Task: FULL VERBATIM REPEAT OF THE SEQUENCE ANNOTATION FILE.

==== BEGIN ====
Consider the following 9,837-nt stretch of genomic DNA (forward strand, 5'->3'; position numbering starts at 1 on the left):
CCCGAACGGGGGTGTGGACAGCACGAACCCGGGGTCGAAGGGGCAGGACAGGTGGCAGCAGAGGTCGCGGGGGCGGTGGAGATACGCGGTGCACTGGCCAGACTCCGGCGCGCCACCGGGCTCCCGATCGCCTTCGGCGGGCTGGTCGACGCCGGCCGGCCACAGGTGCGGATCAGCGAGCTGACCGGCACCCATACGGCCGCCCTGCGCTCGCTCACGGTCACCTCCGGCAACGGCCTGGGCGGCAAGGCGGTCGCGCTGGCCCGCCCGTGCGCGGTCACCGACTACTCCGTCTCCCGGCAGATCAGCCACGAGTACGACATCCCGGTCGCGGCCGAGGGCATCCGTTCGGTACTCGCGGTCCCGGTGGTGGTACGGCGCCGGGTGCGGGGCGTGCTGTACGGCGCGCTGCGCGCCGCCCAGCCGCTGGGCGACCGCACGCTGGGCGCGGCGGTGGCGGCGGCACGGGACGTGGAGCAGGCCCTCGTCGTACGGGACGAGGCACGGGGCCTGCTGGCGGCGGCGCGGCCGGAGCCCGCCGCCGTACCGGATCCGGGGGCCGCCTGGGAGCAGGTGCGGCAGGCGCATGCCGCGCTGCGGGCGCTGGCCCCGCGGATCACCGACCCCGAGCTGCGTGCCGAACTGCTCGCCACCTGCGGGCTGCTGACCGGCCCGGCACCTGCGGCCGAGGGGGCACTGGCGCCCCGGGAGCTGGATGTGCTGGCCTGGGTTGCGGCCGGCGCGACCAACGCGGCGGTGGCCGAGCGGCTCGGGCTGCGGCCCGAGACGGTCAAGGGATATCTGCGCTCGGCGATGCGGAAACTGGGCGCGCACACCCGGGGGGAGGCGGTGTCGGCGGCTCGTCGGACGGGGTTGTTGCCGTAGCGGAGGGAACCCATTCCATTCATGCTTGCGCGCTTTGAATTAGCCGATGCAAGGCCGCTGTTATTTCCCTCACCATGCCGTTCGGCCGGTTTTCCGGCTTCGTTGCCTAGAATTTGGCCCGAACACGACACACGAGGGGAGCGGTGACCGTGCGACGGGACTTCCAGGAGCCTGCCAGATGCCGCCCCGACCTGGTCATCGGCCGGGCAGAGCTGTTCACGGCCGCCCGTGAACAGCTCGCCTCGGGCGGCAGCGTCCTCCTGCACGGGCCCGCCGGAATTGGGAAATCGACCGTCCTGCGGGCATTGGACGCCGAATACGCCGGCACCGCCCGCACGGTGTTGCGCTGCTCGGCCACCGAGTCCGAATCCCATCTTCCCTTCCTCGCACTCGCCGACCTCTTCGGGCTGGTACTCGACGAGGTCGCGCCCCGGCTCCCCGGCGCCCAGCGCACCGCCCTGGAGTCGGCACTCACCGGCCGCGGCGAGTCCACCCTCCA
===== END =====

Consider the following 9,837-nt stretch of genomic DNA (forward strand, 5'->3'; position numbering starts at 1 on the left):
CCCGAACGGGGGTGTGGACAGCACGAACCCGGGGTCGAAGGGGCAGGACAGGTGGCAGCAGAGGTCGCGGGGGCGGTGGAGATACGCGGTGCACTGGCCAGACTCCGGCGCGCCACCGGGCTCCCGATCGCCTTCGGCGGGCTGGTCGACGCCGGCCGGCCACAGGTGCGGATCAGCGAGCTGACCGGCACCCATACGGCCGCCCTGCGCTCGCTCACGGTCACCTCCGGCAACGGCCTGGGCGGCAAGGCGGTCGCGCTGGCCCGCCCGTGCGCGGTCACCGACTACTCCGTCTCCCGGCAGATCAGCCACGAGTACGACATCCCGGTCGCGGCCGAGGGCATCCGTTCGGTACTCGCGGTCCCGGTGGTGGTACGGCGCCGGGTGCGGGGCGTGCTGTACGGCGCGCTGCGCGCCGCCCAGCCGCTGGGCGACCGCACGCTGGGCGCGGCGGTGGCGGCGGCACGGGACGTGGAGCAGGCCCTCGTCGTACGGGACGAGGCACGGGGCCTGCTGGCGGCGGCGCGGCCGGAGCCCGCCGCCGTACCGGATCCGGGGGCCGCCTGGGAGCAGGTGCGGCAGGCGCATGCCGCGCTGCGGGCGCTGGCCCCGCGGATCACCGACCCCGAGCTGCGTGCCGAACTGCTCGCCACCTGCGGGCTGCTGACCGGCCCGGCACCTGCGGCCGAGGGGGCACTGGCGCCCCGGGAGCTGGATGTGCTGGCCTGGGTTGCGGCCGGCGCGACCAACGCGGCGGTGGCCGAGCGGCTCGGGCTGCGGCCCGAGACGGTCAAGGGATATCTGCGCTCGGCGATGCGGAAACTGGGCGCGCACACCCGGGGGGAGGCGGTGTCGGCGGCTCGTCGGACGGGGTTGTTGCCGTAGCGGAGGGAACCCATTCCATTCATGCTTGCGCGCTTTGAATTAGCCGATGCAAGGCCGCTGTTATTTCCCTCACCATGCCGTTCGGCCGGTTTTCCGGCTTCGTTGCCTAGAATTTGGCCCGAACACGACACACGAGGGGAGCGGTGACCGTGCGACGGGACTTCCAGGAGCCTGCCAGATGCCGCCCCGACCTGGTCATCGGCCGGGCAGAGCTGTTCACGGCCGCCCGTGAACAGCTCGCCTCGGGCGGCAGCGTCCTCCTGCACGGGCCCGCCGGAATTGGGAAATCGACCGTCCTGCGGGCATTGGACGCCGAATACGCCGGCACCGCCCGCACGGTGTTGCGCTGCTCGGCCACCGAGTCCGAATCCCATCTTCCCTTCCTCGCACTCGCCGACCTCTTCGGGCTGGTACTCGACGAGGTCGCGCCCCGGCTCCCCGGCGCCCAGCGCACCGCCCTGGAGTCGGCACTCACCGGCCGCGGCGAGTCCACCCTCCA